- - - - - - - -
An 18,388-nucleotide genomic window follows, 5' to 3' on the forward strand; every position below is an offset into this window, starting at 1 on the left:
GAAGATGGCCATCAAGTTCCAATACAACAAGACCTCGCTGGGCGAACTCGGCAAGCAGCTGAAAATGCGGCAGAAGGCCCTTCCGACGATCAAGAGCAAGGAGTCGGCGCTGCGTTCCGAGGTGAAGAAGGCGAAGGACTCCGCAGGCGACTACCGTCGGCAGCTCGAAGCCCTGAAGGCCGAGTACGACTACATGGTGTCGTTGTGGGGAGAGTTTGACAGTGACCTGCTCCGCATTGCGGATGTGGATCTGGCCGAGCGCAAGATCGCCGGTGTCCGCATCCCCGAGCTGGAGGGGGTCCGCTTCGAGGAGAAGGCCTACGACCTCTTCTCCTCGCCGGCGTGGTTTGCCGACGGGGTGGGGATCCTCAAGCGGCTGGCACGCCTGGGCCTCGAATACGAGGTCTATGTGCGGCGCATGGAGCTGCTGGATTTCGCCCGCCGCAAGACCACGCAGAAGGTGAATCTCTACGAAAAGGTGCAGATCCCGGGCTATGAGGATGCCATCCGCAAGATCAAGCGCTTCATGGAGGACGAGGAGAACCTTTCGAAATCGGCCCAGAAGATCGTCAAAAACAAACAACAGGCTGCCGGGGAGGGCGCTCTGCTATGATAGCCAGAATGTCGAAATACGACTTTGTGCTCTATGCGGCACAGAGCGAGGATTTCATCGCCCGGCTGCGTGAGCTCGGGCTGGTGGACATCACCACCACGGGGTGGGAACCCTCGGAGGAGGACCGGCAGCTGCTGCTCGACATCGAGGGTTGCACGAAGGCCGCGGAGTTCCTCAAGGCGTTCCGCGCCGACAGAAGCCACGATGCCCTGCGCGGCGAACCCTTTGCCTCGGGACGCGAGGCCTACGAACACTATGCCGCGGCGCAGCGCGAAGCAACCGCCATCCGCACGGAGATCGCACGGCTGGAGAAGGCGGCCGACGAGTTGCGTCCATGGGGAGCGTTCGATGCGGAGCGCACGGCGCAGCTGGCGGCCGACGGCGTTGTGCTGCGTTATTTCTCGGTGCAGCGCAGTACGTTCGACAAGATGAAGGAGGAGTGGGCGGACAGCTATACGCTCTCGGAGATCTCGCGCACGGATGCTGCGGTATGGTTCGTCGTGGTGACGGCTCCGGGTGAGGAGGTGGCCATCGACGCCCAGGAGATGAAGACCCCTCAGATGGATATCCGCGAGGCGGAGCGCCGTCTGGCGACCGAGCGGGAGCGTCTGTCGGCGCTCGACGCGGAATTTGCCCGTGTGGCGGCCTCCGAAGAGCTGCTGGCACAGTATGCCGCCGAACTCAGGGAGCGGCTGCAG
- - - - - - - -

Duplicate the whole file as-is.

An 18,388-nucleotide genomic window follows, 5' to 3' on the forward strand; every position below is an offset into this window, starting at 1 on the left:
GAAGATGGCCATCAAGTTCCAATACAACAAGACCTCGCTGGGCGAACTCGGCAAGCAGCTGAAAATGCGGCAGAAGGCCCTTCCGACGATCAAGAGCAAGGAGTCGGCGCTGCGTTCCGAGGTGAAGAAGGCGAAGGACTCCGCAGGCGACTACCGTCGGCAGCTCGAAGCCCTGAAGGCCGAGTACGACTACATGGTGTCGTTGTGGGGAGAGTTTGACAGTGACCTGCTCCGCATTGCGGATGTGGATCTGGCCGAGCGCAAGATCGCCGGTGTCCGCATCCCCGAGCTGGAGGGGGTCCGCTTCGAGGAGAAGGCCTACGACCTCTTCTCCTCGCCGGCGTGGTTTGCCGACGGGGTGGGGATCCTCAAGCGGCTGGCACGCCTGGGCCTCGAATACGAGGTCTATGTGCGGCGCATGGAGCTGCTGGATTTCGCCCGCCGCAAGACCACGCAGAAGGTGAATCTCTACGAAAAGGTGCAGATCCCGGGCTATGAGGATGCCATCCGCAAGATCAAGCGCTTCATGGAGGACGAGGAGAACCTTTCGAAATCGGCCCAGAAGATCGTCAAAAACAAACAACAGGCTGCCGGGGAGGGCGCTCTGCTATGATAGCCAGAATGTCGAAATACGACTTTGTGCTCTATGCGGCACAGAGCGAGGATTTCATCGCCCGGCTGCGTGAGCTCGGGCTGGTGGACATCACCACCACGGGGTGGGAACCCTCGGAGGAGGACCGGCAGCTGCTGCTCGACATCGAGGGTTGCACGAAGGCCGCGGAGTTCCTCAAGGCGTTCCGCGCCGACAGAAGCCACGATGCCCTGCGCGGCGAACCCTTTGCCTCGGGACGCGAGGCCTACGAACACTATGCCGCGGCGCAGCGCGAAGCAACCGCCATCCGCACGGAGATCGCACGGCTGGAGAAGGCGGCCGACGAGTTGCGTCCATGGGGAGCGTTCGATGCGGAGCGCACGGCGCAGCTGGCGGCCGACGGCGTTGTGCTGCGTTATTTCTCGGTGCAGCGCAGTACGTTCGACAAGATGAAGGAGGAGTGGGCGGACAGCTATACGCTCTCGGAGATCTCGCGCACGGATGCTGCGGTATGGTTCGTCGTGGTGACGGCTCCGGGTGAGGAGGTGGCCATCGACGCCCAGGAGATGAAGACCCCTCAGATGGATATCCGCGAGGCGGAGCGCCGTCTGGCGACCGAGCGGGAGCGTCTGTCGGCGCTCGACGCGGAATTTGCCCGTGTGGCGGCCTCCGAAGAGCTGCTGGCACAGTATGCCGCCGAACTCAGGGAGCGGCTGCAG